Part 134, Customs Regulations (19 CFR Part 134), implements the country of origin marking requirements and exceptions of 19 U.S.C. 1304. Section 134.41(b), Customs Regulations (19 CFR 134.41(b)), mandates that the ultimate purchaser in the U.S. must be able to find the marking easily and read it without strain. Section 134.1(d), defines the ultimate purchaser as generally the last person in the U.S. who will receive the article in the form in which it was imported. If an imported article is to be sold at retail in its imported form, the purchaser at retail is the ultimate purchaser. In this case, it appears that the ultimate purchaser of the valves is your customer.

An article is excepted from marking under 19 U.S.C. 1304 (a)(3)(D) and section 134.32(d), Customs Regulations (19 CFR 134.32(d)), if the marking of a container of such article will reasonably indicate the origin of such article. Accordingly, if Customs is satisfied that the article will remain in its container until it reaches the ultimate purchaser and if the ultimate purchaser can tell the country of origin of the valve by viewing the container in which it is packaged, the individual valve would be excepted from marking under this provision.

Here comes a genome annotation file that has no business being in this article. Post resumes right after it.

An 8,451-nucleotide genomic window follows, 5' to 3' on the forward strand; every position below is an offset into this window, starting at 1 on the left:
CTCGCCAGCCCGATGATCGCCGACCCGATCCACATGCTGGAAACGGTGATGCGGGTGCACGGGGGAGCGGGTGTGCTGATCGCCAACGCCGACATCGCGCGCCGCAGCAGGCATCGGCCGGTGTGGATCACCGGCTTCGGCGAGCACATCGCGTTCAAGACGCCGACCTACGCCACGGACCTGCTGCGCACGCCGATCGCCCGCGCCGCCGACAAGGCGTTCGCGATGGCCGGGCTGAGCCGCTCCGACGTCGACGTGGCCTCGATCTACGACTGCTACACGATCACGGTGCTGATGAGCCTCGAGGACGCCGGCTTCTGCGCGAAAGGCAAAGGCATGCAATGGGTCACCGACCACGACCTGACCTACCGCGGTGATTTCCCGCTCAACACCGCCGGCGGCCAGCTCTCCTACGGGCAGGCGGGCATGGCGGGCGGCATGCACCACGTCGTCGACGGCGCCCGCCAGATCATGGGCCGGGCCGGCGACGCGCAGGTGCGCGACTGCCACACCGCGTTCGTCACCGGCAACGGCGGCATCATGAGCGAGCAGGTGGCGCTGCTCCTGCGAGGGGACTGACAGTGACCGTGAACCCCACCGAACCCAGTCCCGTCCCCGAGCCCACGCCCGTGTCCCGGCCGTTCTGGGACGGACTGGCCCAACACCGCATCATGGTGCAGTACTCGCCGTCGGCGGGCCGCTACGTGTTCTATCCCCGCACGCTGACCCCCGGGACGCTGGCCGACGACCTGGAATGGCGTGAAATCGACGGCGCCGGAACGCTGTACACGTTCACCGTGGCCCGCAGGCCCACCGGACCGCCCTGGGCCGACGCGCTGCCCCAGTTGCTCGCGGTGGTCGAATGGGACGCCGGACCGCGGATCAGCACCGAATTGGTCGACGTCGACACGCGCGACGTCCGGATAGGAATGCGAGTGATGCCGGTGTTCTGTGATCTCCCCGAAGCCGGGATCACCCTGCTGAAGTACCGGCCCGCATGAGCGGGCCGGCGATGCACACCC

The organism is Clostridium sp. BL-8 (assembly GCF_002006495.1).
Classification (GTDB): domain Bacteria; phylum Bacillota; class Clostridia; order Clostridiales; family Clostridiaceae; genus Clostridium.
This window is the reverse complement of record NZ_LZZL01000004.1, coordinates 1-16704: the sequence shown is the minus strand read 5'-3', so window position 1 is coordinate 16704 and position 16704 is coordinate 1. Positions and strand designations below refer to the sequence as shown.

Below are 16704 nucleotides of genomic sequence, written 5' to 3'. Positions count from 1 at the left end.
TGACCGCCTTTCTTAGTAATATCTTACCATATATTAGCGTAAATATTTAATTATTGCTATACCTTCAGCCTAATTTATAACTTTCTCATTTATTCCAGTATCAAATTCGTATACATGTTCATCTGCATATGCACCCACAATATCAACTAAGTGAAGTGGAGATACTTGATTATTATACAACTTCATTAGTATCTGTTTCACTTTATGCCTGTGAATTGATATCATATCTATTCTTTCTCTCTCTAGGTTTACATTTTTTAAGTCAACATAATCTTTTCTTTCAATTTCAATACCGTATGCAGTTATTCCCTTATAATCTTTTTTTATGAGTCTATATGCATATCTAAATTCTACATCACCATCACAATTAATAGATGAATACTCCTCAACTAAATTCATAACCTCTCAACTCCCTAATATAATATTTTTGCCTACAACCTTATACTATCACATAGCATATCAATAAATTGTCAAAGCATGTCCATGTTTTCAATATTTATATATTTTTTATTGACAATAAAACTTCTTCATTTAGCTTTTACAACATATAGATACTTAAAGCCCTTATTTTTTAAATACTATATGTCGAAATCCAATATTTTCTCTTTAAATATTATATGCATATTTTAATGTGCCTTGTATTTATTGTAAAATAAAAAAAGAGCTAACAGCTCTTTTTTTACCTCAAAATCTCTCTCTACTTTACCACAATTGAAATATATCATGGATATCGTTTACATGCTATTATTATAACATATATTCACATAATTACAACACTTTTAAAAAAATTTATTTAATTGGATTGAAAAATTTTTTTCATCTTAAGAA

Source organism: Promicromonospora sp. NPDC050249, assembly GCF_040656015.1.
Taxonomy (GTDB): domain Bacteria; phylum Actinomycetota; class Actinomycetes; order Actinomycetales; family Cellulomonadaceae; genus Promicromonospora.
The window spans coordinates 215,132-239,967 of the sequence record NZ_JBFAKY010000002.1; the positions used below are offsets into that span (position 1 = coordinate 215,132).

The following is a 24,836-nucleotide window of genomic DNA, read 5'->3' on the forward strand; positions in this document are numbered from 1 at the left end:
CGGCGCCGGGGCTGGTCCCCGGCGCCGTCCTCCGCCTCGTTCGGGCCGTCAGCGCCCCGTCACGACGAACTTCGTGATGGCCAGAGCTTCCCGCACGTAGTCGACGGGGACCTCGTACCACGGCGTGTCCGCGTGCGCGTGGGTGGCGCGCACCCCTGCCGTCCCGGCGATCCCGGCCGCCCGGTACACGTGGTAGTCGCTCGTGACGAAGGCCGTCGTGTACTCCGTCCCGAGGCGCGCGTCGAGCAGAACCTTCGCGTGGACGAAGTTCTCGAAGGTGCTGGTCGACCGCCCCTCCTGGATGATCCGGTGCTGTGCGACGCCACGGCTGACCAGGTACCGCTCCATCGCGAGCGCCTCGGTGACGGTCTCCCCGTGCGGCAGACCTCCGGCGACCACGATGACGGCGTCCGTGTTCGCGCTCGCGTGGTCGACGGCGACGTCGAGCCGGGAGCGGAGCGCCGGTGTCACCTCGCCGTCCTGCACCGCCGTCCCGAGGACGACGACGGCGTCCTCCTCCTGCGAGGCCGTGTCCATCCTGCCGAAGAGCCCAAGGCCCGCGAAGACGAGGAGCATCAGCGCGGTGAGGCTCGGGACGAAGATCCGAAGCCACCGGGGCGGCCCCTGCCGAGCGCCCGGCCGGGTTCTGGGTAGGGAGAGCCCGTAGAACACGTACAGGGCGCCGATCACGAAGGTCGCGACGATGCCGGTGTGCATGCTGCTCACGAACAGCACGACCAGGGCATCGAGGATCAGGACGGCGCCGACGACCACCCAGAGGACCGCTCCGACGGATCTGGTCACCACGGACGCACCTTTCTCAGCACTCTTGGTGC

Accordingly, if the individual sealed trays of 100 valve assemblies are always sold in a corrugated carton of 60 trays, then marking the corrugated carton in which the sealed trays are imported and sold to the ultimate purchaser, in lieu of marking the valve itself, is an acceptable country of origin marking for the imported valves, provided the port director is satisfied that the valve will remain in the marked container until it reaches the ultimate purchaser. The corrugated carton must be marked to indicate that the valves are assembled in South Korea. The markings “Made in USA” and “Manufactured in the USA” are not acceptable markings.

Duty rates are provided for your convenience and are subject to change. The text of the most recent HTSUS and the accompanying duty rates are provided on World Wide Web at http://www.usitc.gov/tata/hts/.

This ruling is being issued under the provisions of Part 177 of the Customs Regulations (19 C.F.R. 177).

A copy of the ruling or the control number indicated above should be provided with the entry documents filed at the time this merchandise is imported. If you have any questions regarding the ruling, contact National Import Specialist Kenneth Brock at 646-733-3009.


Robert B. Swierupski